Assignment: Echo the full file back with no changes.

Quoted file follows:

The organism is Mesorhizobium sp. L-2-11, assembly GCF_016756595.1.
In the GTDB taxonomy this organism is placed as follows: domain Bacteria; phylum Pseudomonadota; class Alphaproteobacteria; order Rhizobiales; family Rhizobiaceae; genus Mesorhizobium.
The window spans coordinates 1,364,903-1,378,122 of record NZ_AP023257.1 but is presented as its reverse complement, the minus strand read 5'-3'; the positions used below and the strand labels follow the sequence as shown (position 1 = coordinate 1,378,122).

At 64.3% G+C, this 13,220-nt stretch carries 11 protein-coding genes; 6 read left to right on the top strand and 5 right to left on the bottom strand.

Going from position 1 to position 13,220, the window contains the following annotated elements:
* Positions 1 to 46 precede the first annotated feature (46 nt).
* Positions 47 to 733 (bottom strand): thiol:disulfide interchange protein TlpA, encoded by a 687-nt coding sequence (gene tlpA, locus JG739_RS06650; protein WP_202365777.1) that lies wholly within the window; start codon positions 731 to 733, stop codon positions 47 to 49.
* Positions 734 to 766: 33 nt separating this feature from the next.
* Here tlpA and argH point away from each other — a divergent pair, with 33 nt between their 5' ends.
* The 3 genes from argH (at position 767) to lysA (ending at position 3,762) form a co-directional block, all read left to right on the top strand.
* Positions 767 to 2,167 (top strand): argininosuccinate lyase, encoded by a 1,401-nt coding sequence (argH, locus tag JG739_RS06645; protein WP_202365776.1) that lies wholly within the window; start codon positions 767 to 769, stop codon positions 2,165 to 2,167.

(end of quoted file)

The organism is Mesorhizobium sp. L-2-11, assembly GCF_016756595.1.
In the GTDB taxonomy this organism is placed as follows: domain Bacteria; phylum Pseudomonadota; class Alphaproteobacteria; order Rhizobiales; family Rhizobiaceae; genus Mesorhizobium.
The window spans coordinates 1,364,903-1,378,122 of record NZ_AP023257.1 but is presented as its reverse complement, the minus strand read 5'-3'; the positions used below and the strand labels follow the sequence as shown (position 1 = coordinate 1,378,122).

At 64.3% G+C, this 13,220-nt stretch carries 11 protein-coding genes; 6 read left to right on the top strand and 5 right to left on the bottom strand.

Going from position 1 to position 13,220, the window contains the following annotated elements:
* Positions 1 to 46 precede the first annotated feature (46 nt).
* Positions 47 to 733 (bottom strand): thiol:disulfide interchange protein TlpA, encoded by a 687-nt coding sequence (gene tlpA, locus JG739_RS06650; protein WP_202365777.1) that lies wholly within the window; start codon positions 731 to 733, stop codon positions 47 to 49.
* Positions 734 to 766: 33 nt separating this feature from the next.
* Here tlpA and argH point away from each other — a divergent pair, with 33 nt between their 5' ends.
* The 3 genes from argH (at position 767) to lysA (ending at position 3,762) form a co-directional block, all read left to right on the top strand.
* Positions 767 to 2,167 (top strand): argininosuccinate lyase, encoded by a 1,401-nt coding sequence (argH, locus tag JG739_RS06645; protein WP_202365776.1) that lies wholly within the window; start codon positions 767 to 769, stop codon positions 2,165 to 2,167.